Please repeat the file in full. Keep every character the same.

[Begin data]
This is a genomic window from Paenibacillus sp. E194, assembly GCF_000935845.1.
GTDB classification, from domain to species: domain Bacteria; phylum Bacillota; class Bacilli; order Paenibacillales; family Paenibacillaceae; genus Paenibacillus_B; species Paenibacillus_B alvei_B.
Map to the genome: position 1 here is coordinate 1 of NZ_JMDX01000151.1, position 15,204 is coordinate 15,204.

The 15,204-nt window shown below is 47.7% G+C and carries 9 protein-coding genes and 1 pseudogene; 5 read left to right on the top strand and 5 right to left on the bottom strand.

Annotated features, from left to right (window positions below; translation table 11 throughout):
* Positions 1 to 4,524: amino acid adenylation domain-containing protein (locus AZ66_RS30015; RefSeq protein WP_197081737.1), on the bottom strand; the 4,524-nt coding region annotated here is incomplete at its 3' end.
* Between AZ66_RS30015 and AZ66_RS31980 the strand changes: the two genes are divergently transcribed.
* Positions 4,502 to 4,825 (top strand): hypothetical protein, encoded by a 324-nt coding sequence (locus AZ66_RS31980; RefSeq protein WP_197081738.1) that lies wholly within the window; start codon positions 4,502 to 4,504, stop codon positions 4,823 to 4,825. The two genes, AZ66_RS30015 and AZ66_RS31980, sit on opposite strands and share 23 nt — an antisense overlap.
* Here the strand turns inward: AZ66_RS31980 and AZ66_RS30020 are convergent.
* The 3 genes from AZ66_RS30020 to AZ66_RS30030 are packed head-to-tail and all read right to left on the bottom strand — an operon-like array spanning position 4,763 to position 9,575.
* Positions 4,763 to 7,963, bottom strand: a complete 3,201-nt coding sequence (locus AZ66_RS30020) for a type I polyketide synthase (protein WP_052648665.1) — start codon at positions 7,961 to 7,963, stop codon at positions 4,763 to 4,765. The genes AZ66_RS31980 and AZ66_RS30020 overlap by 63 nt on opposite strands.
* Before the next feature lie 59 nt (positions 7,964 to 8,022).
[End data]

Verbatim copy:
This is a genomic window from Paenibacillus sp. E194, assembly GCF_000935845.1.
GTDB classification, from domain to species: domain Bacteria; phylum Bacillota; class Bacilli; order Paenibacillales; family Paenibacillaceae; genus Paenibacillus_B; species Paenibacillus_B alvei_B.
Map to the genome: position 1 here is coordinate 1 of NZ_JMDX01000151.1, position 15,204 is coordinate 15,204.

The 15,204-nt window shown below is 47.7% G+C and carries 9 protein-coding genes and 1 pseudogene; 5 read left to right on the top strand and 5 right to left on the bottom strand.

Annotated features, from left to right (window positions below; translation table 11 throughout):
* Positions 1 to 4,524: amino acid adenylation domain-containing protein (locus AZ66_RS30015; RefSeq protein WP_197081737.1), on the bottom strand; the 4,524-nt coding region annotated here is incomplete at its 3' end.
* Between AZ66_RS30015 and AZ66_RS31980 the strand changes: the two genes are divergently transcribed.
* Positions 4,502 to 4,825 (top strand): hypothetical protein, encoded by a 324-nt coding sequence (locus AZ66_RS31980; RefSeq protein WP_197081738.1) that lies wholly within the window; start codon positions 4,502 to 4,504, stop codon positions 4,823 to 4,825. The two genes, AZ66_RS30015 and AZ66_RS31980, sit on opposite strands and share 23 nt — an antisense overlap.
* Here the strand turns inward: AZ66_RS31980 and AZ66_RS30020 are convergent.
* The 3 genes from AZ66_RS30020 to AZ66_RS30030 are packed head-to-tail and all read right to left on the bottom strand — an operon-like array spanning position 4,763 to position 9,575.
* Positions 4,763 to 7,963, bottom strand: a complete 3,201-nt coding sequence (locus AZ66_RS30020) for a type I polyketide synthase (protein WP_052648665.1) — start codon at positions 7,961 to 7,963, stop codon at positions 4,763 to 4,765. The genes AZ66_RS31980 and AZ66_RS30020 overlap by 63 nt on opposite strands.
* Before the next feature lie 59 nt (positions 7,964 to 8,022).